Being Told

You are 4 times more likely to commit to something you have chosen.

Scott Keller  (a director at McKinsey & Company) recently wrote an article for HBR [1] which summarises and builds on a very interesting experiment conducted and published back in the 80’s [2].  In this study 53 participants from two different companies thought they were participating in a run of the mill workplace lottery.   Participants were able to buy a ticket for $1,  each ticket had the name of a football player written on it.   It could have easily been random numbers but I suppose the theme aided in participation.   The twist in the experiment was that half of the group got to choose which card they wanted (the player they wanted).  Later each participant was told that someone else wanted to join in but there were no more tickets left.  They were asked how much they would sell for.   You can read the full details online [2] however their were two really key outcomes.  The participants that got to choose their cards;

  • were half as likely to want to sell at all, and
  • wanted on average 4 times more money (when convinced to give a price).

The same chapter in the book also quickly mentions why and has some more references for you if your interested.   The short version is;  for different reasons a lot of us are looking for control.  It makes sense when you think of it, even though we are told it’s a negative (being a control freak).    Some of us want to be the best, be superior, be competent or even just to feel some sense of control (not be controlled).



With friends and family


I am sure most parents would agree that kids won’t be forced to do anything.   The fine arts of bribery, blackmail or gentle force commonly get employed.  Finding ways to give kids choice often works well.  Even with my two year olds there is a clear difference in their level of cooperation when they are given a choice.   Naturally not everything is up to them though.


In non-obvious ways, choice is a highly effective method for working through difficult conversations or conflict.  Asking other people what they think removes the me vs. you aspect.   In the end most people know what is right, wrong or best for everyone.  Sometimes we think that unless we tell the other person they will never understand or do what I need them to do.  You will be surprised.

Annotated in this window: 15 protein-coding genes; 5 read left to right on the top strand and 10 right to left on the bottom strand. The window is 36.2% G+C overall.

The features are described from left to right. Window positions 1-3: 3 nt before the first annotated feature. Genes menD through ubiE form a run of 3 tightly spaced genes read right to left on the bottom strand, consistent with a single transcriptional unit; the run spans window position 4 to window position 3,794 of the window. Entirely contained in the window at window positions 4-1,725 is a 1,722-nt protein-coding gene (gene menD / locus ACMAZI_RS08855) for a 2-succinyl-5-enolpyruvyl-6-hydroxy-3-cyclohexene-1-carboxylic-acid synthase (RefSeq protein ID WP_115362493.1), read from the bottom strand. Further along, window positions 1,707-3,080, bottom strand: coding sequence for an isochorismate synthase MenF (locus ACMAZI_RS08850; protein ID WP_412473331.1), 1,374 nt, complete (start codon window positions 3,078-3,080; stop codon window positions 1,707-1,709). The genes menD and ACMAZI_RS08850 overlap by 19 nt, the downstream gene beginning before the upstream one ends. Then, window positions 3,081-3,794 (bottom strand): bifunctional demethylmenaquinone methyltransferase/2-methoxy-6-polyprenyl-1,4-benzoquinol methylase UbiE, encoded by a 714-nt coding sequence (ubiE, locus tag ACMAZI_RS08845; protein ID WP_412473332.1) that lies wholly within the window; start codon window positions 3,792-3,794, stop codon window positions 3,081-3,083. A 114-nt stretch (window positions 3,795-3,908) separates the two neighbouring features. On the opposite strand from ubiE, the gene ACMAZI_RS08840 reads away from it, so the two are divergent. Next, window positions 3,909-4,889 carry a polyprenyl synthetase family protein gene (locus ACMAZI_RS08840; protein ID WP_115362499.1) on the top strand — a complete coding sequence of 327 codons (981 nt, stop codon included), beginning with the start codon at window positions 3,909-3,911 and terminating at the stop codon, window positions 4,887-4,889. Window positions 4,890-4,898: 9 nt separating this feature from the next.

Outside of conflict, in just our normal journey, deliberately asking others opinions and preferences helps build stronger relationships.


At work


Scott also provides some good business examples.  I particularly liked IBM’s “ValuesJam”, a three day online forum in which 50,000 IBM employees each contributed to re-writing IBM’s dated value statements.   The organisation it must have took and cost IBM surely incurred to provide choice and ownership to it’s employees is astounding.   I know it makes me reconsider the extents that can be gone to.  Especially considering the difference providing choice makes.


But why now?   In the end, the reason we may not successfully provide people with choice probably has something to do with our own belief system.   Traditional approaches in society and business have always outlined ‘the law’.  And generations of people have been complying.    The people above you in the hierarchy should be implicitly trusted and followed right?


So why now?  In business, are we more aware of what drives performance?   Or is what drives performance changing?


I would say it is a lot of both.  The steady stream of leadership, communication and similar information out there clearly indicates some level of demand.   So in general people are more aware of ‘how people tick’ and look to extend that knowledge so they can be more successful and/or happier.


What drives performance has also changed  in recent times.   It’s funny to think that while the concept of providing choice is altruistic (for the group’s greater good), it is actually required because of what individuals are demanding for themselves.  Performance seems to be achieved by recognising each individual and meeting their needs.   Assuming aspects like hiring the right people etc have all been met.


Perhaps more so in business than anywhere else, at times we have a tendency to be arrogant.   That seems harsh but I have thought about this a lot and I can’t find any other way to describe it.  A belief system where someone in an organisation presumes to know more and be a better person than those below them by default.   This just doesn’t work anymore.  ‘We must tell our workers what are values are’ or ‘here is the code of conduct’ grates on employees today.   People want to have a say,  they want to have some control,  be considered and perhaps even be contributors to building something better.


1 – Scott Keller, HBR, 26th April 2012


2 – Daniel Kahneman, Paul Slovic, Amos Tversky, May 1982, Judgment under Uncertainty: Heuristics and Biases, pg 236-238,

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